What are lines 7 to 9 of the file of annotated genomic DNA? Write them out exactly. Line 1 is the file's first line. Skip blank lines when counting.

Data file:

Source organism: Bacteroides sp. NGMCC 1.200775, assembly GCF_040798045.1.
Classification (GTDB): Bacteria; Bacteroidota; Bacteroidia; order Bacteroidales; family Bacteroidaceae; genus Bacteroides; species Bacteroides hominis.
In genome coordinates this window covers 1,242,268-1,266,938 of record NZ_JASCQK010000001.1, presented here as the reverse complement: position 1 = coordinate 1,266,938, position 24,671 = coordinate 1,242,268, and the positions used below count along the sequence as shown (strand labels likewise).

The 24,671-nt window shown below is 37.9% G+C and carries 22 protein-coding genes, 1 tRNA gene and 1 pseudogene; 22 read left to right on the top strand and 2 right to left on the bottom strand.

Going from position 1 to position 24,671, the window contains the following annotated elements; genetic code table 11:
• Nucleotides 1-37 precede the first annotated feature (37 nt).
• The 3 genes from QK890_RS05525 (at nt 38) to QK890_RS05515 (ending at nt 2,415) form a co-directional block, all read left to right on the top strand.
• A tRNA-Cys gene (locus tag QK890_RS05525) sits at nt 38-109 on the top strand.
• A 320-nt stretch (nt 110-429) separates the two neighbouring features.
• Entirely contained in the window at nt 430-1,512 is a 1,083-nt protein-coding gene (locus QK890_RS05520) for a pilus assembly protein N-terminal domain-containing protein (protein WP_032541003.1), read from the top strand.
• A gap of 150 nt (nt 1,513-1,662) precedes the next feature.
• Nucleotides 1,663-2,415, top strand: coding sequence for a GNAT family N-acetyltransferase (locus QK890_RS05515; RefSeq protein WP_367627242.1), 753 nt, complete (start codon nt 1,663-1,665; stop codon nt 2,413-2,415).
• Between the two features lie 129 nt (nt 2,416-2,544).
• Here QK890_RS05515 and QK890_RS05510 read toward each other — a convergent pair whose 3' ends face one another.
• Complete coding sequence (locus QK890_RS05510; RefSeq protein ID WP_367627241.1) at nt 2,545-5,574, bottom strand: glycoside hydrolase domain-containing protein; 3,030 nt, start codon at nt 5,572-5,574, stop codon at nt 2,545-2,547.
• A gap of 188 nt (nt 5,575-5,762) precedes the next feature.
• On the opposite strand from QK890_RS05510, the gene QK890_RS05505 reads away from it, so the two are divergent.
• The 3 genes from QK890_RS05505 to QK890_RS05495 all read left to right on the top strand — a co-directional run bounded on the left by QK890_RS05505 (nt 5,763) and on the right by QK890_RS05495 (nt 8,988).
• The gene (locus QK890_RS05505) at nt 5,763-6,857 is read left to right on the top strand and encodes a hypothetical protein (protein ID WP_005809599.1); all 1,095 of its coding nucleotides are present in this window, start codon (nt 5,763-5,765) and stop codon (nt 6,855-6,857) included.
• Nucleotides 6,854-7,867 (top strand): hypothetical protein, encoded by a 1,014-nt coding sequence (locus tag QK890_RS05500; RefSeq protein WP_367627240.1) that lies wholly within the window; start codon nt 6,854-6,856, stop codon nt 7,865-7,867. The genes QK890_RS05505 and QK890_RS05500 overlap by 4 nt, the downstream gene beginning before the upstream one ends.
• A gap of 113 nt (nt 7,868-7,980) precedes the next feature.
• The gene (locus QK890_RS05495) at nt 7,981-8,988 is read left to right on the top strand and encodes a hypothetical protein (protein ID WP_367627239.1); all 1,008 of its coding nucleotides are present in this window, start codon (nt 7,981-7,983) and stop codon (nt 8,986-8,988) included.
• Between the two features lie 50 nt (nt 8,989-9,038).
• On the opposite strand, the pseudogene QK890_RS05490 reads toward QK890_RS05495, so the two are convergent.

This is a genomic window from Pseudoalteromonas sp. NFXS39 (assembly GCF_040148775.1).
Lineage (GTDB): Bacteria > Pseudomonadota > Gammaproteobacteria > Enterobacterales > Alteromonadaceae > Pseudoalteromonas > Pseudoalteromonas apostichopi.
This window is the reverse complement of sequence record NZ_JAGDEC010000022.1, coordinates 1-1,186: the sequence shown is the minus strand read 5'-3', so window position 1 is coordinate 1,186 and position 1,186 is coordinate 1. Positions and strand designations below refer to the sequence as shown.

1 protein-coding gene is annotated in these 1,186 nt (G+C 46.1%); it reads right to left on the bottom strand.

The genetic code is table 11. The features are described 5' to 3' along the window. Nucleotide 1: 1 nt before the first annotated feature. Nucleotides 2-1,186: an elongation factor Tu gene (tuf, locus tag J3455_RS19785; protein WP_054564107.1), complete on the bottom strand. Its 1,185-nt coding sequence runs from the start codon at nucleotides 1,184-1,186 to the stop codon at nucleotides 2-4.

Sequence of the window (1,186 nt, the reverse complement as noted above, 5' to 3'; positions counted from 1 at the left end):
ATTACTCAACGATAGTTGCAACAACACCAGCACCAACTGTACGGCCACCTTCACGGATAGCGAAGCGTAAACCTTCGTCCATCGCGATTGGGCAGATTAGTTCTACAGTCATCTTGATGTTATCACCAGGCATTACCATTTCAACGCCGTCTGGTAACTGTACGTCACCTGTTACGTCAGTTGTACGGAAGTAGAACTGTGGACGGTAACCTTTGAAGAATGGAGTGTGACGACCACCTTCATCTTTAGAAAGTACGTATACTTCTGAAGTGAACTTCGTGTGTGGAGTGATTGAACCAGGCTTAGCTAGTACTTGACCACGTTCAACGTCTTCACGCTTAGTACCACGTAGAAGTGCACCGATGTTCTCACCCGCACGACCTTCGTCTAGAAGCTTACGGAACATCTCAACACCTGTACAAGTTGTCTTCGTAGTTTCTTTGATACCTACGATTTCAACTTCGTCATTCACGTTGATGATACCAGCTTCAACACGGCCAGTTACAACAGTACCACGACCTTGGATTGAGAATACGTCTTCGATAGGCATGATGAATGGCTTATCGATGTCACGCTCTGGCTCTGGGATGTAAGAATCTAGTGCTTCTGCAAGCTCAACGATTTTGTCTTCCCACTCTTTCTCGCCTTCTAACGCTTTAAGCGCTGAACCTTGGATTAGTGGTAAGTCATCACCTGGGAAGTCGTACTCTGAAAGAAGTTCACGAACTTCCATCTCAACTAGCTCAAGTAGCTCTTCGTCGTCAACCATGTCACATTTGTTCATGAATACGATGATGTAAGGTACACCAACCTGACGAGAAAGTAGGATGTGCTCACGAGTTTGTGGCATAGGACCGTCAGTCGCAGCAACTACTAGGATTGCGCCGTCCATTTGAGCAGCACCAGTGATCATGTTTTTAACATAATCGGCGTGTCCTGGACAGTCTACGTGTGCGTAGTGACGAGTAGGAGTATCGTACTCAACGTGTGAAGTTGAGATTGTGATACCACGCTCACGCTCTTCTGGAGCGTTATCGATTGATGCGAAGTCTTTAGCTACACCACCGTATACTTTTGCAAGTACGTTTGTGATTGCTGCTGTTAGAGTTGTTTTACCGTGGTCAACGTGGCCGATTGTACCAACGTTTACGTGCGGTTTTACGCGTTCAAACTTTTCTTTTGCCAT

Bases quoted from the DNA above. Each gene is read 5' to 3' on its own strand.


• The 3 genes from QK890_RS05525 (at nt 38) to QK890_RS05515 (ending at nt 2,415) form a co-directional block, all read left to right on the top strand.
• A tRNA-Cys gene (locus tag QK890_RS05525) sits at nt 38-109 on the top strand.
• A 320-nt stretch (nt 110-429) separates the two neighbouring features.